Medical students need an understanding of physics
18 April 2012
Accompanying five Lancet articles on the important relationship between medicine and physics, Professor Sir Peter Knight, President of the Institute of Physics, urges medical schools to consider making qualifications in physics a prerequisite to entry.
Professor Knight says, “Physics has transformed medicine and, as this transformation is surely set to continue and accelerate, medical schools should consider restoring the requirement for applicants to hold A level or equivalent qualifications in physics."
The journal articles, to be published in The Lancet on Wednesday, 18 April, reflect on the historical relationship between the two fields; describe the contemporary physics-based methods used for diagnosis and treatment; as well as looking to the two fields’ relationship in the future.
While physics already underpins many techniques used to diagnose illness (think X-rays, clinical PET scanning, MRI….) and to treat illnesses (radiotherapy, minimal-access surgery, scaling theory…), the future of medicine looks to be even more tied up in physics.
As genetic and molecular data is used to better target the delivery of healthcare, it is techniques being developed in, for example, nanomedicine to diagnose and treat illnesses via the manipulation of individual molecules that offer great promise.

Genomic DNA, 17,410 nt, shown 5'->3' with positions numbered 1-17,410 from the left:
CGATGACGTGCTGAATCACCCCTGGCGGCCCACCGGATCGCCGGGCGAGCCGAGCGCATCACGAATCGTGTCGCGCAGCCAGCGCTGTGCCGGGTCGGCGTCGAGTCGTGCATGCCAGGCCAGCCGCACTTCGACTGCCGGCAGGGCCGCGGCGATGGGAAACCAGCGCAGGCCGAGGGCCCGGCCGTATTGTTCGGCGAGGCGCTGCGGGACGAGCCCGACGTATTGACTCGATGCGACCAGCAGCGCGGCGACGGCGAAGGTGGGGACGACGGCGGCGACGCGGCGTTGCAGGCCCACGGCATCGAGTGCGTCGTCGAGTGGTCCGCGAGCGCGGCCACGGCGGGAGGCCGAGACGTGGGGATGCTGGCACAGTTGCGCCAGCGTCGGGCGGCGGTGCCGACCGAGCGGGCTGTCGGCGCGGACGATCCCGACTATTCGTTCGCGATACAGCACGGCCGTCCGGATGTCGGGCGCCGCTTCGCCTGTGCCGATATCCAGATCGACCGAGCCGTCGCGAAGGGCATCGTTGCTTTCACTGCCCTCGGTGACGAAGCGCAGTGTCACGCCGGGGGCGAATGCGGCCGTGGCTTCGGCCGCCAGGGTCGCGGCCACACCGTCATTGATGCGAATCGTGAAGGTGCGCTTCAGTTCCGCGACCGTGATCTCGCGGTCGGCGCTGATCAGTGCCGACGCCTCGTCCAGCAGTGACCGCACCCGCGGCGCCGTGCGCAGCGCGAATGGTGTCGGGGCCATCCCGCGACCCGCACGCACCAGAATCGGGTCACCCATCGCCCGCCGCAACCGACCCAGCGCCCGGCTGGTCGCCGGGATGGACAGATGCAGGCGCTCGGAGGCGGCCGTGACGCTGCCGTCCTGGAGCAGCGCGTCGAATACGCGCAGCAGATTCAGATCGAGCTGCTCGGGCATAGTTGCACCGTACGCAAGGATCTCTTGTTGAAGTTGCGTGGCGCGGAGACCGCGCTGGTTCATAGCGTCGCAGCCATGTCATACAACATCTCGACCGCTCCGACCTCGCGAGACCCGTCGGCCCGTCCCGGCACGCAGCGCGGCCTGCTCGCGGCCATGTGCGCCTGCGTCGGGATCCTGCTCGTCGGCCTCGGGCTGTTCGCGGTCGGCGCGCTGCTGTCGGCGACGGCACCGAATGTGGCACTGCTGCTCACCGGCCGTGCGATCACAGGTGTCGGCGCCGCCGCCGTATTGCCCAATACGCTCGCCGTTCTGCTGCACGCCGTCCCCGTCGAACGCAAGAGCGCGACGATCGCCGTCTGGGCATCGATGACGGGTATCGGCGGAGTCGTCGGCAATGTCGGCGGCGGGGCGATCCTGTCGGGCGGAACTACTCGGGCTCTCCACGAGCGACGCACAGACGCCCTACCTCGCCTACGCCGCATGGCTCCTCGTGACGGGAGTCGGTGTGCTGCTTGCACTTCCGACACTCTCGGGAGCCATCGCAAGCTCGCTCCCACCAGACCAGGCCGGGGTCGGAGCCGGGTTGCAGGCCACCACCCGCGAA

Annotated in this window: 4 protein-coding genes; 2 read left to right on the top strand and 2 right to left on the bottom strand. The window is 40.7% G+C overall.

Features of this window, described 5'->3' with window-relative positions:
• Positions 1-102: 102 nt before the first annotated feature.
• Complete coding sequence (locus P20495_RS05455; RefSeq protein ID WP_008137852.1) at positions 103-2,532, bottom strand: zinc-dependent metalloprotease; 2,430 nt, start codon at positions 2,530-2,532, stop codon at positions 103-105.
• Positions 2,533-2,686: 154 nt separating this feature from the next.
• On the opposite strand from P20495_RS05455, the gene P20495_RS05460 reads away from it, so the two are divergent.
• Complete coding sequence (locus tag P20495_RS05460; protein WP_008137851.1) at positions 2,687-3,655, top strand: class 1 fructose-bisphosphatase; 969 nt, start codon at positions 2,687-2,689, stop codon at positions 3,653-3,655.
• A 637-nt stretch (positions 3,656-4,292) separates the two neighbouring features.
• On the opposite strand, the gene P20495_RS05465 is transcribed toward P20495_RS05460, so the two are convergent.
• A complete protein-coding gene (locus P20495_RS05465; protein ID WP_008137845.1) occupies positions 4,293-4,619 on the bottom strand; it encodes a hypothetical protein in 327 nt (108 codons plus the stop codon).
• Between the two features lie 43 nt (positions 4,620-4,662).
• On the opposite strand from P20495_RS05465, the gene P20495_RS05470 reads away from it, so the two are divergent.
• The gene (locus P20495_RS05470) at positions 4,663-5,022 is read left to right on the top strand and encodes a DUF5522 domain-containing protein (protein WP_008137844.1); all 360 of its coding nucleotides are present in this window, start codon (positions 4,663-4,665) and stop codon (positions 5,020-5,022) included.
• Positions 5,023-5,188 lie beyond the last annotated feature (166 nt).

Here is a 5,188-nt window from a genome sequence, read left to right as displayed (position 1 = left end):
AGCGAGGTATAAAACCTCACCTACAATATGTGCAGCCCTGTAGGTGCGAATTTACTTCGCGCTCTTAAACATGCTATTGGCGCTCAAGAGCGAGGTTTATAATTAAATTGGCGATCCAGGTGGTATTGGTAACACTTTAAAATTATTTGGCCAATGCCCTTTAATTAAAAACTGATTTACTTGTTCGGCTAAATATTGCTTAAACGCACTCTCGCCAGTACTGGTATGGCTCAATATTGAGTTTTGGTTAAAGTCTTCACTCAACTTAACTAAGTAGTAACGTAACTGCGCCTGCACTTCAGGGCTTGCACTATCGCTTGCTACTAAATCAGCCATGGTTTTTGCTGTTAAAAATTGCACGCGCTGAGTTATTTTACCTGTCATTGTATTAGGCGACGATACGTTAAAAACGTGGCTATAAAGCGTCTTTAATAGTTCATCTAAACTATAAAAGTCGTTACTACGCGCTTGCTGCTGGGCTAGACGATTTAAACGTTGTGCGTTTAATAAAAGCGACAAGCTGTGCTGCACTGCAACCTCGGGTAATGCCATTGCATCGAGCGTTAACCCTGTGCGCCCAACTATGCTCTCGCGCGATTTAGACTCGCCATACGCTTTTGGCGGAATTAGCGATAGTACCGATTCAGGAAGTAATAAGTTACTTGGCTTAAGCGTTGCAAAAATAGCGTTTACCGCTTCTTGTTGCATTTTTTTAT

The complexities of personalised medicine suggest that medicine is likely to become an information science, where a vast amount of complex data are analysed by techniques such as machine learning to discover patterns and principles; this is the physicist’s forte.
Professor Knight argues that “for medical practitioners to make full use of modern physics-based technologies for diagnosis and treatment, it would be hugely beneficial to have a sound understanding of the physics involved.
“Basic physics was once a compulsory element in undergraduate medical education in the UK, with exemption for students with an A level pass in physics. This requirement was dropped in the 1980s…. I would ask UK medical schools to consider restoring the requirement for applicants.”
Professor Knight also urges the UK Government to remember the symbiotic relationship between fundamental physics research and advances in modern technology and recognise that continued support for fundamental research will continue to deliver medical advances in years to come.